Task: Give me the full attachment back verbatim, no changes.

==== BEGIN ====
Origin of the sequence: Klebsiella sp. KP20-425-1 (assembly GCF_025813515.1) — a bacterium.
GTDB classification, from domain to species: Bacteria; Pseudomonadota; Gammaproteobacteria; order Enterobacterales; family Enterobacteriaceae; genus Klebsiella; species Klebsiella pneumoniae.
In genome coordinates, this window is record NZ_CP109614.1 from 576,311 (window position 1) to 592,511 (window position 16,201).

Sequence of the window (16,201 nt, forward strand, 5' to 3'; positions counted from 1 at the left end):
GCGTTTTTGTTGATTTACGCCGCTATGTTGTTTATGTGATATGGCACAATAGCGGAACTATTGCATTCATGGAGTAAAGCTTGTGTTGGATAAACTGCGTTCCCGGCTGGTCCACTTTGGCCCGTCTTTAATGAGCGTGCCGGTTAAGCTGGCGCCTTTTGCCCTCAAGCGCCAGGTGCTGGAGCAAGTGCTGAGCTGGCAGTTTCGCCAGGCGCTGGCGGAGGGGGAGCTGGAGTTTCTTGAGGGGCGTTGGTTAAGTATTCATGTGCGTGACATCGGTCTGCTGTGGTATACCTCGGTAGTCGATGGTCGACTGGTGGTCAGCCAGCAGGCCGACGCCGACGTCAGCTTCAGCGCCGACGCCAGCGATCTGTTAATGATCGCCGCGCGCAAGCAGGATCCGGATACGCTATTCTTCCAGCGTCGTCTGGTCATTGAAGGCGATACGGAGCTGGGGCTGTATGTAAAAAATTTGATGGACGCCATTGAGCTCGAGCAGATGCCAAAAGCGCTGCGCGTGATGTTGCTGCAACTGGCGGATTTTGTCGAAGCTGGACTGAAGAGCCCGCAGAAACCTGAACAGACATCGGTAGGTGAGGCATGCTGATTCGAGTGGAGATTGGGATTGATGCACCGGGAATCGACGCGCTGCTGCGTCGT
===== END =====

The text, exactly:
Origin of the sequence: Klebsiella sp. KP20-425-1 (assembly GCF_025813515.1) — a bacterium.
GTDB classification, from domain to species: Bacteria; Pseudomonadota; Gammaproteobacteria; order Enterobacterales; family Enterobacteriaceae; genus Klebsiella; species Klebsiella pneumoniae.
In genome coordinates, this window is record NZ_CP109614.1 from 576,311 (window position 1) to 592,511 (window position 16,201).

Sequence of the window (16,201 nt, forward strand, 5' to 3'; positions counted from 1 at the left end):
GCGTTTTTGTTGATTTACGCCGCTATGTTGTTTATGTGATATGGCACAATAGCGGAACTATTGCATTCATGGAGTAAAGCTTGTGTTGGATAAACTGCGTTCCCGGCTGGTCCACTTTGGCCCGTCTTTAATGAGCGTGCCGGTTAAGCTGGCGCCTTTTGCCCTCAAGCGCCAGGTGCTGGAGCAAGTGCTGAGCTGGCAGTTTCGCCAGGCGCTGGCGGAGGGGGAGCTGGAGTTTCTTGAGGGGCGTTGGTTAAGTATTCATGTGCGTGACATCGGTCTGCTGTGGTATACCTCGGTAGTCGATGGTCGACTGGTGGTCAGCCAGCAGGCCGACGCCGACGTCAGCTTCAGCGCCGACGCCAGCGATCTGTTAATGATCGCCGCGCGCAAGCAGGATCCGGATACGCTATTCTTCCAGCGTCGTCTGGTCATTGAAGGCGATACGGAGCTGGGGCTGTATGTAAAAAATTTGATGGACGCCATTGAGCTCGAGCAGATGCCAAAAGCGCTGCGCGTGATGTTGCTGCAACTGGCGGATTTTGTCGAAGCTGGACTGAAGAGCCCGCAGAAACCTGAACAGACATCGGTAGGTGAGGCATGCTGATTCGAGTGGAGATTGGGATTGATGCACCGGGAATCGACGCGCTGCTGCGTCGT